In post-Stalinist times, the grip of repression relaxed somewhat. However, the ideological education, the daily brainwashing in kindergartens and schools, did not diminish. The authorities set themselves the same task: to separate the obedient from the rebellious. To that end, there were special ideological structures – the Octobrists for the youngest school-age children, the Pioneer organisations for those of middle school age and the Young Communist League (Komsomol) for senior high school students. Avoiding membership in these organisations was not easy. Refusing to take part in ‘public life’ aroused suspicion. Quite a few cases are known of the children of Baptists, Pentecostalists and other unregistered religious communities being bullied and beaten in schools for refusing to wear the October star or the Pioneer tie.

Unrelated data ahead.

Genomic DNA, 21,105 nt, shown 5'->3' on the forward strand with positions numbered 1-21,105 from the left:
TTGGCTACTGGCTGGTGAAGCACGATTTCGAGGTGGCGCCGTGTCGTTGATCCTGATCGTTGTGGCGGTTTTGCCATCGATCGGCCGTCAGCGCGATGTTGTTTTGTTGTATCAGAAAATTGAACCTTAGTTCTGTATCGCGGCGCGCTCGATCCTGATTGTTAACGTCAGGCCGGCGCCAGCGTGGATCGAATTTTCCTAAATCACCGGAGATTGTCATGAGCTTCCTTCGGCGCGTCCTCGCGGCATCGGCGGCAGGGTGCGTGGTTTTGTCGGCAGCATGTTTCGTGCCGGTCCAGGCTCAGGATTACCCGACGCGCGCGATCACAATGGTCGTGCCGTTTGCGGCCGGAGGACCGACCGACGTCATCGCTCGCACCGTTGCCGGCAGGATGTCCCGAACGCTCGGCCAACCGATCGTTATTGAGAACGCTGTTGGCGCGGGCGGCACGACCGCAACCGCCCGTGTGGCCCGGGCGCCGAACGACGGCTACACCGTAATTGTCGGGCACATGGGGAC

The Soviet authorities did not stop at shooting minors either. The law did not allow the death penalty to be imposed on minors under 18 years of age. However, on 17 February 1964 the Presidium of the Supreme Soviet of the USSR adopted a resolution authorizing the application of the death penalty to minors. Six months later a 15 year old boy was shot for committing a double murder. And what’s more, the law was applied retroactively: the crime had been committed prior to the adoption of the above-mentioned resolution of the Supreme Soviet.